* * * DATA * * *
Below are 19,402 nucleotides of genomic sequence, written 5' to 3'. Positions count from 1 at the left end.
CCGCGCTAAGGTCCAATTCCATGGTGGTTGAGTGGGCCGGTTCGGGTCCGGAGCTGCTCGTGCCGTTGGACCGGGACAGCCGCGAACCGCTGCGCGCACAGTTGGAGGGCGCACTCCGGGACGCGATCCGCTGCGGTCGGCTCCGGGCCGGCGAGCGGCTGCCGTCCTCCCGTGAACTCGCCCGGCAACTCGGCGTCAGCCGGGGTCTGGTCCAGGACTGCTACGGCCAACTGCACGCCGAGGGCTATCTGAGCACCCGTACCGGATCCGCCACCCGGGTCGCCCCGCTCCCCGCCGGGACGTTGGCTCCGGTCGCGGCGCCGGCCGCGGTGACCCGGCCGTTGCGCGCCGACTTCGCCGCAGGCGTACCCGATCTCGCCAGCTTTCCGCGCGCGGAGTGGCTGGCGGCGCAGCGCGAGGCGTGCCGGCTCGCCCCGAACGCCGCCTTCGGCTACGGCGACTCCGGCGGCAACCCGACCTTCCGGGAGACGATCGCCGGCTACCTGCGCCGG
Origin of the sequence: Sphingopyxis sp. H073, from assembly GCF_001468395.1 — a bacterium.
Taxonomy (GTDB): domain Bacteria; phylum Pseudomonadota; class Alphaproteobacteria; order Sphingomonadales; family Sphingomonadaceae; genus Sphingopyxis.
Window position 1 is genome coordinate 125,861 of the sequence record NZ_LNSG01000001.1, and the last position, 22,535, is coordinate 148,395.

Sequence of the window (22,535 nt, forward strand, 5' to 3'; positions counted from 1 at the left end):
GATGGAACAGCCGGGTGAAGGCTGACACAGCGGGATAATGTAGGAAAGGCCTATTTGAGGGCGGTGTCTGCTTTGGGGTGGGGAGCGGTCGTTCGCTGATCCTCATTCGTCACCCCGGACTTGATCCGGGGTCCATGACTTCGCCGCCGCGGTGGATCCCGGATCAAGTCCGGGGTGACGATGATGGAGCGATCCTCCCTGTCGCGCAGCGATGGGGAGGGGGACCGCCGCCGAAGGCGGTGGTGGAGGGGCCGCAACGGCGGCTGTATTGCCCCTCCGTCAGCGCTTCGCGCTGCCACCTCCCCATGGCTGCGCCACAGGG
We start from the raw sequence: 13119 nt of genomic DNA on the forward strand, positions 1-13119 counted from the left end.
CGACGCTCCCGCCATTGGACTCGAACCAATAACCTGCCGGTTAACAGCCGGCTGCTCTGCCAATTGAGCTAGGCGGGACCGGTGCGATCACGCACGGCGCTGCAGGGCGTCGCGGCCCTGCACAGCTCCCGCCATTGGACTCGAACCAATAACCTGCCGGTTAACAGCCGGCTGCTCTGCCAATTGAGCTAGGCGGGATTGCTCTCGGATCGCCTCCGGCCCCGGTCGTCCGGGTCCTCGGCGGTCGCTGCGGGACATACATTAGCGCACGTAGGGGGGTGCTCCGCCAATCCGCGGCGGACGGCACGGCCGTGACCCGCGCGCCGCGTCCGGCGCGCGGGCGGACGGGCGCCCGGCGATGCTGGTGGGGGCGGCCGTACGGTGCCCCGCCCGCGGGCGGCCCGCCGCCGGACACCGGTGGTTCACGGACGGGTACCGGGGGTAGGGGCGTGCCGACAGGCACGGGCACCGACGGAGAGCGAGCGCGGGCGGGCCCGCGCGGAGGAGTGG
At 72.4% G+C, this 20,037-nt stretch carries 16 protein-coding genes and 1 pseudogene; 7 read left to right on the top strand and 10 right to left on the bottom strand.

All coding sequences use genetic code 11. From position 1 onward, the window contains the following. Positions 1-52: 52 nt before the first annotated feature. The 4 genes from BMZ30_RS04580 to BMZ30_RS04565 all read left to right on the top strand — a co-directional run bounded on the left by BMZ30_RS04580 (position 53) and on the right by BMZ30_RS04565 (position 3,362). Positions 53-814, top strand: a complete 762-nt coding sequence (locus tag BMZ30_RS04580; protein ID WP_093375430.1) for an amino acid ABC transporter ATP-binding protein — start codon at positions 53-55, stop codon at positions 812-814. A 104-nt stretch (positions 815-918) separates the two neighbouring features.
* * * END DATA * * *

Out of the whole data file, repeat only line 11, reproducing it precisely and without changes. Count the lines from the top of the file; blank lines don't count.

All coding sequences use genetic code 11. From position 1 onward, the window contains the following. Positions 1-52: 52 nt before the first annotated feature. The 4 genes from BMZ30_RS04580 to BMZ30_RS04565 all read left to right on the top strand — a co-directional run bounded on the left by BMZ30_RS04580 (position 53) and on the right by BMZ30_RS04565 (position 3,362). Positions 53-814, top strand: a complete 762-nt coding sequence (locus tag BMZ30_RS04580; protein ID WP_093375430.1) for an amino acid ABC transporter ATP-binding protein — start codon at positions 53-55, stop codon at positions 812-814. A 104-nt stretch (positions 815-918) separates the two neighbouring features.